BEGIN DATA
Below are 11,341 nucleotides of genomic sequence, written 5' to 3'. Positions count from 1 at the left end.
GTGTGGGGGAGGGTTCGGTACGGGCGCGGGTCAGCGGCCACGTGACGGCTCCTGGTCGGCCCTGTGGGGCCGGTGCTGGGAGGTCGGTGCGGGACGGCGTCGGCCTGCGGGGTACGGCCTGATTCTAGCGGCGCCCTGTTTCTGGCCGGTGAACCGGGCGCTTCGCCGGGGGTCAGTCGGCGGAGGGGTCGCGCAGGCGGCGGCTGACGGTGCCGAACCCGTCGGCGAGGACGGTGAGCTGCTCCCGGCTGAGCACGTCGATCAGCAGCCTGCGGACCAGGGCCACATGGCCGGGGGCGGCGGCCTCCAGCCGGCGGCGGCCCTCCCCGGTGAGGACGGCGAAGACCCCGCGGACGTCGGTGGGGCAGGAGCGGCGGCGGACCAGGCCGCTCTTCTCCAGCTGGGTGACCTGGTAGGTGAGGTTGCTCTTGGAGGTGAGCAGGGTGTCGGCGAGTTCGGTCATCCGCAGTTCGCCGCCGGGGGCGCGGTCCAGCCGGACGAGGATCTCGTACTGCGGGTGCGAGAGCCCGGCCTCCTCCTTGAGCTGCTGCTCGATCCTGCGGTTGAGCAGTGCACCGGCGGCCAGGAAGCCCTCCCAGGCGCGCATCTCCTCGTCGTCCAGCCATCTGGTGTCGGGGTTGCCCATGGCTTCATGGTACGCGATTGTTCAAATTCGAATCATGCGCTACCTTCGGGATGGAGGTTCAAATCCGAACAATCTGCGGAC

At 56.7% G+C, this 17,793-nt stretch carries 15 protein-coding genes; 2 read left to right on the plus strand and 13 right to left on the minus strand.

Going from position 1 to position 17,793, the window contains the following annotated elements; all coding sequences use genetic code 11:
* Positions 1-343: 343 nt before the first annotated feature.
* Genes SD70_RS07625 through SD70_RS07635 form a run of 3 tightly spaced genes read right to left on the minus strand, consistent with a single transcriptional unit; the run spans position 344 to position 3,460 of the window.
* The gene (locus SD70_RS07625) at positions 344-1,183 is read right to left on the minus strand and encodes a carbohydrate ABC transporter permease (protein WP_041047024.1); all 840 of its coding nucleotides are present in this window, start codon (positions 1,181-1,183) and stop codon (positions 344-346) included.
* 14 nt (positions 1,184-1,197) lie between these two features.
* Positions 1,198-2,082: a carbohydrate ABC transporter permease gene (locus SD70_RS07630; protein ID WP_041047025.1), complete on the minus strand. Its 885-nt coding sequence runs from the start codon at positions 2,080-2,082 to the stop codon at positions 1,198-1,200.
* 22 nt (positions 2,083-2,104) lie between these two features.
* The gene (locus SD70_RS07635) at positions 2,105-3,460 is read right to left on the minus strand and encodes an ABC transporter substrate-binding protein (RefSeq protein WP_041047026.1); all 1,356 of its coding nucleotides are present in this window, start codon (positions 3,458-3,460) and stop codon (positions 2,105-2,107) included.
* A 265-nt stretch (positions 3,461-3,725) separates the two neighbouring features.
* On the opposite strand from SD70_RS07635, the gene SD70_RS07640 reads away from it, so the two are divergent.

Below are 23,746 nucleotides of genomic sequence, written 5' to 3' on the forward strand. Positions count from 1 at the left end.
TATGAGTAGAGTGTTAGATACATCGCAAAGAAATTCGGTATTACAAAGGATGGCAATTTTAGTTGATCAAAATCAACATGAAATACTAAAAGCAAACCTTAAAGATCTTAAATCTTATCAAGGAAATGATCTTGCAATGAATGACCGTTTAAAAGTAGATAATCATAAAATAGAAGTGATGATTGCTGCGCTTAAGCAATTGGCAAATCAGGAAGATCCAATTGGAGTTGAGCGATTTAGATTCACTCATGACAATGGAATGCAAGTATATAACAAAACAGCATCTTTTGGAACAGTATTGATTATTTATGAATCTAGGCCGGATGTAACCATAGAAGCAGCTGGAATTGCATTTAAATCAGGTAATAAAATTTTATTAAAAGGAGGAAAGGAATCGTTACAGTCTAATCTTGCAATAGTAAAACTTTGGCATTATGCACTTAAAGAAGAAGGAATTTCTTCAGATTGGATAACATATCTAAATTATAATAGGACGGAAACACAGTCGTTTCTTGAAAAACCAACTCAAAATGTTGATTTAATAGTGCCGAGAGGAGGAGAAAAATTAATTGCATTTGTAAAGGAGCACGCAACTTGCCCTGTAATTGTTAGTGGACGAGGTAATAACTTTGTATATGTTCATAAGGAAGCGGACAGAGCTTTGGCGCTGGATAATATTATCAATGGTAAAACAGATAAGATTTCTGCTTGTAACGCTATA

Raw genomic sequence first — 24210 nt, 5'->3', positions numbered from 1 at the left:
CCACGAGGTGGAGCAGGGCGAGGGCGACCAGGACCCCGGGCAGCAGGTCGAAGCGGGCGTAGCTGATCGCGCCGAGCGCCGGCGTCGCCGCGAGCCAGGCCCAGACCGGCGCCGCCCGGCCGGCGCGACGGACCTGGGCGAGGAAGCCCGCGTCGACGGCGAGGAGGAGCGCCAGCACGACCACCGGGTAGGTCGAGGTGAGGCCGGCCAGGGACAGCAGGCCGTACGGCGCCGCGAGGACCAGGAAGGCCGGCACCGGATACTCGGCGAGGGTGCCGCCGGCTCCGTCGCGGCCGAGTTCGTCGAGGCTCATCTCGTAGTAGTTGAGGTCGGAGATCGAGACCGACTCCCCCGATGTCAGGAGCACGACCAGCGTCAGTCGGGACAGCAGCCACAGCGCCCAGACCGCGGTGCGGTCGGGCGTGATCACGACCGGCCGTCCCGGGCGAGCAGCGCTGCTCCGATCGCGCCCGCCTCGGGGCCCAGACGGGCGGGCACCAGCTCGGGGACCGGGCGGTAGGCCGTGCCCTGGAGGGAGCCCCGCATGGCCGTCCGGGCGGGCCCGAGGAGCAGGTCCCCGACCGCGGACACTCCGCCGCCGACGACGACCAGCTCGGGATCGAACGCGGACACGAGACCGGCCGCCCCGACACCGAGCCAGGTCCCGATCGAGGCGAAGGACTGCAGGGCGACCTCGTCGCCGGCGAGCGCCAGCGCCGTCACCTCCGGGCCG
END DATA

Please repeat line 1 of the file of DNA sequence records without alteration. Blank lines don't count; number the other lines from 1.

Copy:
Below are 11,341 nucleotides of genomic sequence, written 5' to 3'. Positions count from 1 at the left end.